Parallelly, new immigrants came to the city that were not as starkly politically active. Many arrived in Berlin as students: their numbers increased in the 90s, when EU exchange programs were started and many settled in the city after the end of the program. New experiences and cultural exchanges became central, accompanied by a shift in the sectors of occupation: most of the immigrants aimed at working in the tertiary sector, even though the gastronomic sector was widely used as a crutch to make a living during the studies and work toward future goals (see Pichler 2002: 268).
New immigration waves seem to reflect these patterns, with an increasing number of freelancers working in journalism, management, architecture, and other sectors that require high qualification. Alongside them, the number of students grew that either do an Erasmus program or study at local universities. Modern migration patterns appear to include more economic migrants and people that migrate for other reasons than Berlin’s creative and artistic scene and its political activity (Pichler 2016).
In the next section, the main motivations that have shown up in the interviews conducted between July and September 2021 will be analyzed. Quotations from the interviewees, as well as contextualized fragments of their personal stories, will be included; common experiences and recurring opinions will also be highlighted.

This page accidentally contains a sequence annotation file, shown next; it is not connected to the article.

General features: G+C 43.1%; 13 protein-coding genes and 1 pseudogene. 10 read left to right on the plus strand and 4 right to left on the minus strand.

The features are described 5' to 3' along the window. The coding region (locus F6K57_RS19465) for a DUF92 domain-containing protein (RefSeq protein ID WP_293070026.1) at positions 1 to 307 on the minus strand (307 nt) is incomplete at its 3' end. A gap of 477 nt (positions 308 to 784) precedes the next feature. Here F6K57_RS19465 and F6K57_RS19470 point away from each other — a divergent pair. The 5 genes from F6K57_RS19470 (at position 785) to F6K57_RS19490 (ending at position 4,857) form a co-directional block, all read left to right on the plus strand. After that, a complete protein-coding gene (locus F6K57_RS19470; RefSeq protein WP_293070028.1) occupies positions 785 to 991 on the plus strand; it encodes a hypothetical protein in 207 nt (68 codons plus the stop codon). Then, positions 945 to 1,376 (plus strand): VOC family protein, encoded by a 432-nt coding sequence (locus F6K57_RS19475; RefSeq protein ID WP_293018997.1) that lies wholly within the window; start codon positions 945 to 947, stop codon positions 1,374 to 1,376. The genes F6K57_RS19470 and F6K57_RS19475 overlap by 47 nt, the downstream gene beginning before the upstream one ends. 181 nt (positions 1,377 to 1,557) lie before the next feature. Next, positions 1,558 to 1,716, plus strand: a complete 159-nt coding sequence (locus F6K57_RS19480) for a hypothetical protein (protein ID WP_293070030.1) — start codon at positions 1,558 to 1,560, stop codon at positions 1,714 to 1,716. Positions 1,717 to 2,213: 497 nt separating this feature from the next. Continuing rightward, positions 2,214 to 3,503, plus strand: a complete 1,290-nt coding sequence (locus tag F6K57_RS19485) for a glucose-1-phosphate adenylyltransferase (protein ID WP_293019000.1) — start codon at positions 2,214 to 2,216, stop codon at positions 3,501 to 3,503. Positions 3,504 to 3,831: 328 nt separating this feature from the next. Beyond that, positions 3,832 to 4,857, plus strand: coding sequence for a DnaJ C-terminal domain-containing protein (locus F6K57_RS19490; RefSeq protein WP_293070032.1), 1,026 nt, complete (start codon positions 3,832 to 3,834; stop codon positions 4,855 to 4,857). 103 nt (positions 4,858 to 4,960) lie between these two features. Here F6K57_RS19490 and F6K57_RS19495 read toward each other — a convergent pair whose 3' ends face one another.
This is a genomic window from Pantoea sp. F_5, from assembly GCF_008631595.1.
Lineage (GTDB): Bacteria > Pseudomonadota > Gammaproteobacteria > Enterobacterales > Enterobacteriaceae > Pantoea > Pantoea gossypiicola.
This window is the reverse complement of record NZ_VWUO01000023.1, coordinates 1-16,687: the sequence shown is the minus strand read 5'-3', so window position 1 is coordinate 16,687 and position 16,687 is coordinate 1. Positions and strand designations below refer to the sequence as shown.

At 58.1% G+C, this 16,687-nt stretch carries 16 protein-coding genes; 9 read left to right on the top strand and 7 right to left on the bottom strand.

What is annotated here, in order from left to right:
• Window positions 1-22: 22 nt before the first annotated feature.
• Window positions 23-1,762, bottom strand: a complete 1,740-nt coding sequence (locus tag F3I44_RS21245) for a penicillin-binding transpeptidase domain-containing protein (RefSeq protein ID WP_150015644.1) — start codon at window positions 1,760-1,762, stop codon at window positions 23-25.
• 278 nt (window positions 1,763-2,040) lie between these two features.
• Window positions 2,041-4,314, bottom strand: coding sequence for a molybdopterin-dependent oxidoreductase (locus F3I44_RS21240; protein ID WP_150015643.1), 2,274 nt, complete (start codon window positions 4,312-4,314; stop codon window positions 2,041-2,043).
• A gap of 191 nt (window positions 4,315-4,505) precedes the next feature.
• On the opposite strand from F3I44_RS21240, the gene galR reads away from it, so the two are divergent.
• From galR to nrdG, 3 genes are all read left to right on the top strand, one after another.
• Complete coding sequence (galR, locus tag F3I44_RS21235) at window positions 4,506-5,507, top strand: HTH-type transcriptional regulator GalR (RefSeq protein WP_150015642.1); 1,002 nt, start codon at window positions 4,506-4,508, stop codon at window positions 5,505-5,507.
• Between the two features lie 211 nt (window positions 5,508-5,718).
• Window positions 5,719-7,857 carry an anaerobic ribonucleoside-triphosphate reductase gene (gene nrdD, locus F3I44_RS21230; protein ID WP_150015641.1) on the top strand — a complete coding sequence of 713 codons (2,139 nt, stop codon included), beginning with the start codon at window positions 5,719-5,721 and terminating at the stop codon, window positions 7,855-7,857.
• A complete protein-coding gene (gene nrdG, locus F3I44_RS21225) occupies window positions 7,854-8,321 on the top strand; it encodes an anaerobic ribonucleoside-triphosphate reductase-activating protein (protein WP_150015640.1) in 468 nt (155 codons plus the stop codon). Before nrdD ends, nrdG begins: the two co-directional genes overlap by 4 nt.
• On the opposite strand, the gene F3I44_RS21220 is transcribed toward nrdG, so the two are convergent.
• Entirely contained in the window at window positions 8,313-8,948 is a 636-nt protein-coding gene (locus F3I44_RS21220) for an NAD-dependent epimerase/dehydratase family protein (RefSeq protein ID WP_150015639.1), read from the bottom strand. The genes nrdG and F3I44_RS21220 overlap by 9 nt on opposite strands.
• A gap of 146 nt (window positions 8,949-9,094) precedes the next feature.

4.1 New experiences and language learning
When asked about the reasons for moving, interviewees often mentioned making new experiences as a leading factor. Ettore, for example, moved to Berlin after high school and regards the city as a refreshing alternative to Monza, a city on the outskirts of Milan where he grew up.
<< I didn’t want to stay in Italy. I wanted to go out and see something new. >>
After her Erasmus in Greece, Alice also set out to move to Potsdam to make an experience abroad. She saw Germany as an opportunity to continue her studies in a more international environment and make new acquaintances.
<< I decided I needed a more international environment, so I looked around and Germany was the one whose [university] time schedules were the same as Italy, so I could start in October. So, I found an international program that I could attend in English, and I did… I applied for it>>
Mirko also considered an international environment as enriching. He felt that constant contact with one´s own cultural context is limiting and, in a sense, constraining, which made him want to see something new:
<< In Bari, I think, this is probably what I missed. I missed living together with other cultures. It’s obviously not like Berlin: there are… you are dealing day by day with people of your own culture, so, at some point, I felt that my curiosity was unsatisfied>>